Hogueras de San Juan on Spain’s Costa Blanca

 

Español: Hogueras de San Juan de Alicante

The main fiesta on the Spain’s Costa Blanca in June is the Hogueras, celebrated in the week or so leading up to the Noche de San Juan on 24 June. Most of the towns in the Costa Blanca area join in the celebrations, but the biggest display by far is in the city of Alicante.
The festival owes its origins to pagan times and coincides with the summer solstice. Traditionally, old bits of furniture or other unused wood was burnt on bonfires. Nowadays, however, special creations, called “niñots,” are made depicting everything from cartoon characters to caricatures of local and national politicians, in a similar way to the Fallas celebration that takes place in March in Valencia.

 

Niñots in the Streets of Alicante

 

These are made by skilled craftsmen who spend all year coming up with the designs and building the models. They can cost thousands of Euros to make. The models are put on display in the streets of each town for a week or so prior to the 24th June. In Alicante, the models tend to be huge and very impressive. Prizes are awarded for the best ones and the winner is saved from destruction to go on display in the Hogueras museum.

 

Next to each model is an open air café where people who have paid towards the building of that particular Hoguera (or Foguera in the local Valencian dialect) can sit and enjoy a drink or tapas during the festivities. Quite often patrons will get up and dance enthusiastically, either to bands or to piped music. These bars are called “barracas” and some are open to the general public too.

 

Burning of the Hogueras

 

Then on the big night, all the Hogueras are set on fire, accompanied by fireworks from the castle overlooking the city of Alicante and along the port area and the cheering of the crowds who usually end up with a soaking from the fire brigade who are on hand to make sure that everything stays more or less under control. The children especially enjoy that part of the proceedings!

 

There are usually events such as giant paella making competitions, verbenas (open air dances) and competitions for the children during Hogueras week. A special beauty queen, called the “Belleza de Foc” (Beauty of the Fire) is chosen and she is expected to take a leading role in the fiesta plus continue with various civic duties through the year. Usually, the “Belleza” wears a traditional costume with a huge skirt and a lace “mantilla” or head-dress which are specially made and cost a fortune. There is also a junior “Belleza” and both are accompanied by two princesses.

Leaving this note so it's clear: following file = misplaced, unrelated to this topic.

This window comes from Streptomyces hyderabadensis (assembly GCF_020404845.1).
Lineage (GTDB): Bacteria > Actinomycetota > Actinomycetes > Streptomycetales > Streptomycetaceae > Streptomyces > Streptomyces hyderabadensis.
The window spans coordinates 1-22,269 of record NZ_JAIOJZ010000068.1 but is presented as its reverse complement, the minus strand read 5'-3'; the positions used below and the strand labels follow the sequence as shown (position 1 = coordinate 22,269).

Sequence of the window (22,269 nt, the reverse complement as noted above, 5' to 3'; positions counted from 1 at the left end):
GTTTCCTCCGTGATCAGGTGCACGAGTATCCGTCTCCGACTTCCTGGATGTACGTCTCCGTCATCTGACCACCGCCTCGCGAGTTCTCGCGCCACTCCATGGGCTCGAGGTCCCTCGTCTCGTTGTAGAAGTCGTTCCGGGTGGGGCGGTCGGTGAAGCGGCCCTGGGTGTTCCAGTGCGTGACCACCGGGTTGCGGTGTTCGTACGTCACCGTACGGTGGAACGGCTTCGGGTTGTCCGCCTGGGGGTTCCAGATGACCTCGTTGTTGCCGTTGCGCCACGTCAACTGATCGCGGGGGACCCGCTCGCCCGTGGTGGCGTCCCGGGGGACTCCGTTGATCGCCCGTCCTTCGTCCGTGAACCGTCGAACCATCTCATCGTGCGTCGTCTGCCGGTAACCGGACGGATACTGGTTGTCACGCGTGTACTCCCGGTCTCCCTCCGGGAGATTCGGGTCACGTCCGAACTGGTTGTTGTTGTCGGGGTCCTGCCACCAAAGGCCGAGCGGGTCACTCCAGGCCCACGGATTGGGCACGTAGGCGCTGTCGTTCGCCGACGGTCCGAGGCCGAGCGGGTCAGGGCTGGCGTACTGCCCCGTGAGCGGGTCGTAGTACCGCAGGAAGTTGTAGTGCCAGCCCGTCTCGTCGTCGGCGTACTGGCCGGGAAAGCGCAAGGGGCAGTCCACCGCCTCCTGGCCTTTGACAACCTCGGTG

A bonfire of Saint John, 2005

A bonfire of Saint John, 2005 (Photo credit: Wikipedia)

The festival is very popular with tourists and locals alike, with huge crowds in the streets and a week long party atmosphere. Not to be missed if you are going to be on the Costa Blanca in June.

 

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Tilting at Windmills

Molino de la Ezequiela en el parque natural de...

Molino de la Ezequiela en el parque natural de San Pedro del Pinatar (Photo credit: Wikipedia)

Don Quixote is famous for confusing windmills with giants in one of the most well known novels in Spanish literature set in the province of Castilla La Mancha. However, he could have just as much fun with the windmills that are dotted along the Costa Blanca and Costa Cálida in southern Spain.

Windmills in Torre Pacheco

Many town councils have spent time and money restoring the windmills of the region, most of which date to around the nineteenth century. Torre Pacheco in particular has restored four of the fourteen windmills within its jurisdiction and plans to restore the rest over time. In fact, the Tourist Information Office in the town centre has produced a brochure for a ‘Windmill Tour’ that can be followed around the town and its surroundings. Every April, a special ‘Windmill Fiesta’ takes place where the mills are set working and events are organized explaining how the windmills were an important part of the agricultural process in the area.

The earliest reference to windmills dates back as far as the early 1300’s, when their main use was for the grinding of flour. The first documentary evidence that shows the existence of windmills in the Torre Pacheco area dates from the late 18th century. These documents make reference to a Mr. Felix who was given a lease of a flour windmill.

By the late 19th century, windmills were also being built for raising water to irrigate the land for the growing of crops, although this was mainly in the Cartagena area of Murcia province. Several of these windmills, sadly now in ruins, can be seen as you travel along the AP7 motorway towards Cartagena, south from Alicante.

Windmills in San Pedro del Pinatar

Another town with well-preserved windmills is San Pedro del Pinatar which has two, one either end of the walkway that heads out into the Mar Menor near the mud baths. The town is a very popular holiday resort and during the summer, the walkway between the windmills is filled with happy families ‘promenading’ in traditional Spanish fashion of an evening.

The city of Torrevieja also has a restored windmill, situated just on the outskirts of the main town centre which was unfortunately recently vandalized. However, the town hall and the family who have been responsible for the upkeep of the windmill for many years worked hard together to restore it once again, although the sails themselves have not been replaced.

These windmills are an integral part of the history of agriculture in the region, as well as being beautiful to look at, so saddle up Rosinante, sharpen your lance and head out to have a look!